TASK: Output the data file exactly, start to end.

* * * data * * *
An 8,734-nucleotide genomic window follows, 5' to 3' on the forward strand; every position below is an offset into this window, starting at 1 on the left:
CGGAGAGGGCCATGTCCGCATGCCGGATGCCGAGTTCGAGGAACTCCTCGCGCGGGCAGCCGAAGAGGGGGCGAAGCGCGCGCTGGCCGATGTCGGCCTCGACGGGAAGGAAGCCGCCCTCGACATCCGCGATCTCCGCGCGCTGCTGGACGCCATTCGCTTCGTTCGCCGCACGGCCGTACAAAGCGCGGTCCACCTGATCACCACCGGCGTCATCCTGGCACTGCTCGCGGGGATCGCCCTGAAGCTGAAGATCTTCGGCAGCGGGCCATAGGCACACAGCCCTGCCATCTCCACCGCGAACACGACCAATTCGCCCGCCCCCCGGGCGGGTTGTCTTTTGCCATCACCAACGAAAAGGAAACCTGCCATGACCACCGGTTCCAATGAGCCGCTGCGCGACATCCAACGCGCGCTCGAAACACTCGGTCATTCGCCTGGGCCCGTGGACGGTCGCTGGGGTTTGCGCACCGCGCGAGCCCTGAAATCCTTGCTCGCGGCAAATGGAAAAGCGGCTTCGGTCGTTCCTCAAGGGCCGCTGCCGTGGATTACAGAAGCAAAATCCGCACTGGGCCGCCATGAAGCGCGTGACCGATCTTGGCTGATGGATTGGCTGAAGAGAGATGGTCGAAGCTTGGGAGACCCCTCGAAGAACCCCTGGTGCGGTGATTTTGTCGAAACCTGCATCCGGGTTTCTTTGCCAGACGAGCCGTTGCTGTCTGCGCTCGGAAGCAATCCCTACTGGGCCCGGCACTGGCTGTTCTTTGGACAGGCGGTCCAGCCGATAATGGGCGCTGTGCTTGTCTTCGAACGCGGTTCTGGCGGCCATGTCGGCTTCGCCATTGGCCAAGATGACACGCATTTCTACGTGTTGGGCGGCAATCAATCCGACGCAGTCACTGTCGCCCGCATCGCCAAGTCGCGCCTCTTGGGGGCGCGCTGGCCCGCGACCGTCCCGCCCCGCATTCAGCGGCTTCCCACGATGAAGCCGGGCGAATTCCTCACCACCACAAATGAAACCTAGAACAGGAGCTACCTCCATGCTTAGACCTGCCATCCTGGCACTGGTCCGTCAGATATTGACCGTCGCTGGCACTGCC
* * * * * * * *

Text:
An 8,734-nucleotide genomic window follows, 5' to 3' on the forward strand; every position below is an offset into this window, starting at 1 on the left:
CGGAGAGGGCCATGTCCGCATGCCGGATGCCGAGTTCGAGGAACTCCTCGCGCGGGCAGCCGAAGAGGGGGCGAAGCGCGCGCTGGCCGATGTCGGCCTCGACGGGAAGGAAGCCGCCCTCGACATCCGCGATCTCCGCGCGCTGCTGGACGCCATTCGCTTCGTTCGCCGCACGGCCGTACAAAGCGCGGTCCACCTGATCACCACCGGCGTCATCCTGGCACTGCTCGCGGGGATCGCCCTGAAGCTGAAGATCTTCGGCAGCGGGCCATAGGCACACAGCCCTGCCATCTCCACCGCGAACACGACCAATTCGCCCGCCCCCCGGGCGGGTTGTCTTTTGCCATCACCAACGAAAAGGAAACCTGCCATGACCACCGGTTCCAATGAGCCGCTGCGCGACATCCAACGCGCGCTCGAAACACTCGGTCATTCGCCTGGGCCCGTGGACGGTCGCTGGGGTTTGCGCACCGCGCGAGCCCTGAAATCCTTGCTCGCGGCAAATGGAAAAGCGGCTTCGGTCGTTCCTCAAGGGCCGCTGCCGTGGATTACAGAAGCAAAATCCGCACTGGGCCGCCATGAAGCGCGTGACCGATCTTGGCTGATGGATTGGCTGAAGAGAGATGGTCGAAGCTTGGGAGACCCCTCGAAGAACCCCTGGTGCGGTGATTTTGTCGAAACCTGCATCCGGGTTTCTTTGCCAGACGAGCCGTTGCTGTCTGCGCTCGGAAGCAATCCCTACTGGGCCCGGCACTGGCTGTTCTTTGGACAGGCGGTCCAGCCGATAATGGGCGCTGTGCTTGTCTTCGAACGCGGTTCTGGCGGCCATGTCGGCTTCGCCATTGGCCAAGATGACACGCATTTCTACGTGTTGGGCGGCAATCAATCCGACGCAGTCACTGTCGCCCGCATCGCCAAGTCGCGCCTCTTGGGGGCGCGCTGGCCCGCGACCGTCCCGCCCCGCATTCAGCGGCTTCCCACGATGAAGCCGGGCGAATTCCTCACCACCACAAATGAAACCTAGAACAGGAGCTACCTCCATGCTTAGACCTGCCATCCTGGCACTGGTCCGTCAGATATTGACCGTCGCTGGCACTGCC